Matrix-assisted laser desorption ionization (MALDI) mass spectrometry enables rapid profiling of various biomolecules from both tissues and biofluids.
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Although MALDI was originally used for the analysis of peptides and proteins, it now plays an important role in biomarker discovery, genotyping, identification of microorganisms, lipidomic analysis, and metabolomics.
Improvements in the selection of matrices, matrix crystallization heterogeneity and the use of tools for post-acquisition data exploration, and MALDI mass spectrometry has been applied to study the presence and (in imaging approaches) the distribution of a plethora of biological moieties. This increase in application scope positioned MALDI mass spectrometry as a vital tool in medical research and clinical practice.
MALDI imaging and protein profiling
Protein profiling in biofluids has been successfully employed in a myriad of biomedical areas, such as cancer biomarker research, where it can discriminate between the affected patients and control individuals, lexapro and night sweats and patients before and after operation.
In addition, using MALDI for profiling proteins in urine may identify patients at risk of developing liver injury after treatment with chemotherapeutics, like methotrexate. Similar protocols are also being applied in diabetes and related disorders.
While most analyses in biomedicine that use MALDI protein profiling have analyzed biofluids after extensive samples preparation, some researchers studied biological tissues by using MALDI imaging mass spectrometry for thorough spatial analysis of peptide and protein signals. The objective analysis of profiles may allow the identification of novel disease biomarkers.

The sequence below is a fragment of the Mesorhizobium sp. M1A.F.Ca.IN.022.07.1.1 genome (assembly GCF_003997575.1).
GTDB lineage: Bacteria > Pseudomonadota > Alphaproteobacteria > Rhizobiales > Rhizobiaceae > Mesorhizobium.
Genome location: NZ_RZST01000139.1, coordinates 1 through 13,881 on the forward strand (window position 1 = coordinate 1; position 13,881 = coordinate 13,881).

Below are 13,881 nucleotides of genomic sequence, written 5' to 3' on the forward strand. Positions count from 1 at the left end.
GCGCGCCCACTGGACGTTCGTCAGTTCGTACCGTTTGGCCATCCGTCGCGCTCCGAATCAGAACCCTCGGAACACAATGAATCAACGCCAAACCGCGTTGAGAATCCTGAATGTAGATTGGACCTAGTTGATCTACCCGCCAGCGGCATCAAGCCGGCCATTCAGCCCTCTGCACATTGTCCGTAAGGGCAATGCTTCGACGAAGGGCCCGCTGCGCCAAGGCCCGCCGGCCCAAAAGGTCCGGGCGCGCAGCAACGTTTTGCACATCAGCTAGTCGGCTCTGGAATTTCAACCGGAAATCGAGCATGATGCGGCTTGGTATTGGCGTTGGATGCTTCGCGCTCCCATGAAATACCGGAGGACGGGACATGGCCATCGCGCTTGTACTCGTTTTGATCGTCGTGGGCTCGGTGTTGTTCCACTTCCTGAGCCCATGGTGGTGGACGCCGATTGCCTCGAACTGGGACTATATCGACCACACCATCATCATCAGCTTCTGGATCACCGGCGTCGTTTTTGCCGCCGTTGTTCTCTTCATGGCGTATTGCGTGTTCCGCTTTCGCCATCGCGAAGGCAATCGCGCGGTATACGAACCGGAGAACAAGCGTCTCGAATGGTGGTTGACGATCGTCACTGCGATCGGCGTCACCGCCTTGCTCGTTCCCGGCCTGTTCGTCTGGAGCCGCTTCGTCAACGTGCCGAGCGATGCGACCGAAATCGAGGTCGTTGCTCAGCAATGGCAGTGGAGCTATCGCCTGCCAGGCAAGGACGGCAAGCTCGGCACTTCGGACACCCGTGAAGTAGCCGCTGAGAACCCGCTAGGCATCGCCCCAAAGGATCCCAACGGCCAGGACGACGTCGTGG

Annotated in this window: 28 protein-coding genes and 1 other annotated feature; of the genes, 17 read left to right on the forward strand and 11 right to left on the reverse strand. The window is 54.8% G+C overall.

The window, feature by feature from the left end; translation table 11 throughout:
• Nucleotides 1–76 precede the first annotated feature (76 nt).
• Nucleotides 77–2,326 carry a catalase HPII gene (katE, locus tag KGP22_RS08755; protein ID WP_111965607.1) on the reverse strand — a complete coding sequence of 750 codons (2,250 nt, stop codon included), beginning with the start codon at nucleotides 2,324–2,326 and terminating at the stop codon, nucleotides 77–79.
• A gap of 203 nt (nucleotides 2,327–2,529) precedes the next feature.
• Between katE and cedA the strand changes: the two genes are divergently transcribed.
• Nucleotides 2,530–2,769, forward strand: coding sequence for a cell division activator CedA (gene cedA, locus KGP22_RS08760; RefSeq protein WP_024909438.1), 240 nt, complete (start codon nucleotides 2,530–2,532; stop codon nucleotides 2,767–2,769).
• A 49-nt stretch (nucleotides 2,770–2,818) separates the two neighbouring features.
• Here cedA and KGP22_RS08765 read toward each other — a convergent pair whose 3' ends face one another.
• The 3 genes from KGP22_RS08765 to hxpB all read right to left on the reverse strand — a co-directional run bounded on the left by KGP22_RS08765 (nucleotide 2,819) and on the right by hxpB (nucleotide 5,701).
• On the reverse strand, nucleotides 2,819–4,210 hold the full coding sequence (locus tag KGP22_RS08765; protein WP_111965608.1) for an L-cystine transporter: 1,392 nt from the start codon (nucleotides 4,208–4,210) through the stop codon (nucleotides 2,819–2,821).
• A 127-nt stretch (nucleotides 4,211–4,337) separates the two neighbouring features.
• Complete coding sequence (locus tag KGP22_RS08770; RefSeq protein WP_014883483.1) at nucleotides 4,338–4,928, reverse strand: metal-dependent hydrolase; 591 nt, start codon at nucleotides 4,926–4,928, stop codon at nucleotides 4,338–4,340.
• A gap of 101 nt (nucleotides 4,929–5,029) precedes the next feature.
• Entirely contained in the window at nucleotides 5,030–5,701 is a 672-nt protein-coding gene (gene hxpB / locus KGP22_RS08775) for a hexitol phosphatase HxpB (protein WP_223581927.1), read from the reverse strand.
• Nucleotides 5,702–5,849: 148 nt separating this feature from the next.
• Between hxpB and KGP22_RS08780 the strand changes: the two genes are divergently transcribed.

Single-nucleotide polymorphism analysis
MALDI mass spectrometry is used to obtain adequate mass accuracy signals for biomolecules of large molecular weight. This involves analysis of short sequence nucleotides and single-nucleotide polymorphisms.
Single-nucleotide polymorphisms are genetic sequence variations of specific genes that may result in phenotypical variations and subsequent susceptibility of humans to specific diseases and their response to certain treatments. They can be convenient indicators of disease risk and to tailor appropriate therapy regimes.
When using MALDI mass spectrometry, various genes and different single-nucleotide polymorphisms can be simultaneously analyzed in case the mass of the primer sequences (together with their extension products) is different enough to be determined independently by the MALDI mass spectrometry profiling process.
MALDI in metabolomics
MALDI mass spectrometry is not frequently used in metabolomic analysis as matrix ions are found in the low mass range (i.e. less than 500 daltons), complicating the resulting spectra. Nonetheless, recently the approach has been used to study metabolism in cancer cells and metabolites from the natural secretions of larvae used in maggot debridement therapy.
The most common utilization of MALDI profiling is in lipidomics where phospholipids are studied in a high-throughput way by using the mass accuracy provided by the time-of-flight tube. This enables the phospholipid grouping and length estimation of fatty acid chains.
Last Updated: Nov 22, 2018
Dr. Tomislav Meštrović
Dr. Tomislav Meštrović is a medical doctor (MD) with a Ph.D. in biomedical and health sciences, specialist in the field of clinical microbiology, and an Assistant Professor at Croatia's youngest university – University North. In addition to his interest in clinical, research and lecturing activities, his immense passion for medical writing and scientific communication goes back to his student days. He enjoys contributing back to the community. In his spare time, Tomislav is a movie buff and an avid traveler.
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